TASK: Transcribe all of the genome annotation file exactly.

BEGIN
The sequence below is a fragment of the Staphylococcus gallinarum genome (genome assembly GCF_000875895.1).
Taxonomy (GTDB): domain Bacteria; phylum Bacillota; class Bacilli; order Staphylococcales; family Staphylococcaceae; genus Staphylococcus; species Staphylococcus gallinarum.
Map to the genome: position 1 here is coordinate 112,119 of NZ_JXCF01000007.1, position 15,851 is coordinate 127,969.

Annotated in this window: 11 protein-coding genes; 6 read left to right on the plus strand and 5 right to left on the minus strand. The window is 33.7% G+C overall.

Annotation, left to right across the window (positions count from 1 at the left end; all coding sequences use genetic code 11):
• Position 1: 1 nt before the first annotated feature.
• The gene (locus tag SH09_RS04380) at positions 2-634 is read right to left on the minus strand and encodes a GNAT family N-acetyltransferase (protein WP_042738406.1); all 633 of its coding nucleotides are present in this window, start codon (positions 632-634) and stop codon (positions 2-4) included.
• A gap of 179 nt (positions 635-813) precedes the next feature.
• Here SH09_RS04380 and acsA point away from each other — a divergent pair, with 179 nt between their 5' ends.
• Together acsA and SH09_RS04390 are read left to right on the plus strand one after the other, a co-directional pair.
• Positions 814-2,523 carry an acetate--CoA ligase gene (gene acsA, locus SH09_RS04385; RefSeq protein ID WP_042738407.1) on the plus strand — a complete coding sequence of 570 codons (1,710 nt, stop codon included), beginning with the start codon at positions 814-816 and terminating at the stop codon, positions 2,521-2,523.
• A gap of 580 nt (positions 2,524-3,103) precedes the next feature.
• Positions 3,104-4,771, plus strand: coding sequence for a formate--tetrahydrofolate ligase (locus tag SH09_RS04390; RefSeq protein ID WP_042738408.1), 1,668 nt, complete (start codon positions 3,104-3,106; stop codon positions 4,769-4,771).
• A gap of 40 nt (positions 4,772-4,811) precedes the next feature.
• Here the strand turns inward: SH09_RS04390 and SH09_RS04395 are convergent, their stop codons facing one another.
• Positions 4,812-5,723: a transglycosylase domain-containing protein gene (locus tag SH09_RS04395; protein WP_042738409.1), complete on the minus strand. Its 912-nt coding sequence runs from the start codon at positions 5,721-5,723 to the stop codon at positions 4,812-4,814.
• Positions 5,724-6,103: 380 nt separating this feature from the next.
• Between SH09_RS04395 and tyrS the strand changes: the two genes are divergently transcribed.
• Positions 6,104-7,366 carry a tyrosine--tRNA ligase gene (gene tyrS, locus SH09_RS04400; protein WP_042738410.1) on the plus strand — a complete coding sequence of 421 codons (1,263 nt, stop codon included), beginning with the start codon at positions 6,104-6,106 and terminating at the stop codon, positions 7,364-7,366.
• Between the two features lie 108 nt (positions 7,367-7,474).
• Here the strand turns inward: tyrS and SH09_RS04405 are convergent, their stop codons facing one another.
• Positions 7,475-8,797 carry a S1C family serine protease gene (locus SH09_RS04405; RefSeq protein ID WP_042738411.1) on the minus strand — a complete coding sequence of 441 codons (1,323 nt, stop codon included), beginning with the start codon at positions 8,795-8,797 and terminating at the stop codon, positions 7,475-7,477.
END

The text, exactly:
The sequence below is a fragment of the Staphylococcus gallinarum genome (genome assembly GCF_000875895.1).
Taxonomy (GTDB): domain Bacteria; phylum Bacillota; class Bacilli; order Staphylococcales; family Staphylococcaceae; genus Staphylococcus; species Staphylococcus gallinarum.
Map to the genome: position 1 here is coordinate 112,119 of NZ_JXCF01000007.1, position 15,851 is coordinate 127,969.

Annotated in this window: 11 protein-coding genes; 6 read left to right on the plus strand and 5 right to left on the minus strand. The window is 33.7% G+C overall.

Annotation, left to right across the window (positions count from 1 at the left end; all coding sequences use genetic code 11):
• Position 1: 1 nt before the first annotated feature.
• The gene (locus tag SH09_RS04380) at positions 2-634 is read right to left on the minus strand and encodes a GNAT family N-acetyltransferase (protein WP_042738406.1); all 633 of its coding nucleotides are present in this window, start codon (positions 632-634) and stop codon (positions 2-4) included.
• A gap of 179 nt (positions 635-813) precedes the next feature.
• Here SH09_RS04380 and acsA point away from each other — a divergent pair, with 179 nt between their 5' ends.
• Together acsA and SH09_RS04390 are read left to right on the plus strand one after the other, a co-directional pair.
• Positions 814-2,523 carry an acetate--CoA ligase gene (gene acsA, locus SH09_RS04385; RefSeq protein ID WP_042738407.1) on the plus strand — a complete coding sequence of 570 codons (1,710 nt, stop codon included), beginning with the start codon at positions 814-816 and terminating at the stop codon, positions 2,521-2,523.
• A gap of 580 nt (positions 2,524-3,103) precedes the next feature.
• Positions 3,104-4,771, plus strand: coding sequence for a formate--tetrahydrofolate ligase (locus tag SH09_RS04390; RefSeq protein ID WP_042738408.1), 1,668 nt, complete (start codon positions 3,104-3,106; stop codon positions 4,769-4,771).
• A gap of 40 nt (positions 4,772-4,811) precedes the next feature.
• Here the strand turns inward: SH09_RS04390 and SH09_RS04395 are convergent, their stop codons facing one another.
• Positions 4,812-5,723: a transglycosylase domain-containing protein gene (locus tag SH09_RS04395; protein WP_042738409.1), complete on the minus strand. Its 912-nt coding sequence runs from the start codon at positions 5,721-5,723 to the stop codon at positions 4,812-4,814.
• Positions 5,724-6,103: 380 nt separating this feature from the next.
• Between SH09_RS04395 and tyrS the strand changes: the two genes are divergently transcribed.
• Positions 6,104-7,366 carry a tyrosine--tRNA ligase gene (gene tyrS, locus SH09_RS04400; protein WP_042738410.1) on the plus strand — a complete coding sequence of 421 codons (1,263 nt, stop codon included), beginning with the start codon at positions 6,104-6,106 and terminating at the stop codon, positions 7,364-7,366.
• Between the two features lie 108 nt (positions 7,367-7,474).
• Here the strand turns inward: tyrS and SH09_RS04405 are convergent, their stop codons facing one another.
• Positions 7,475-8,797 carry a S1C family serine protease gene (locus SH09_RS04405; RefSeq protein ID WP_042738411.1) on the minus strand — a complete coding sequence of 441 codons (1,323 nt, stop codon included), beginning with the start codon at positions 8,795-8,797 and terminating at the stop codon, positions 7,475-7,477.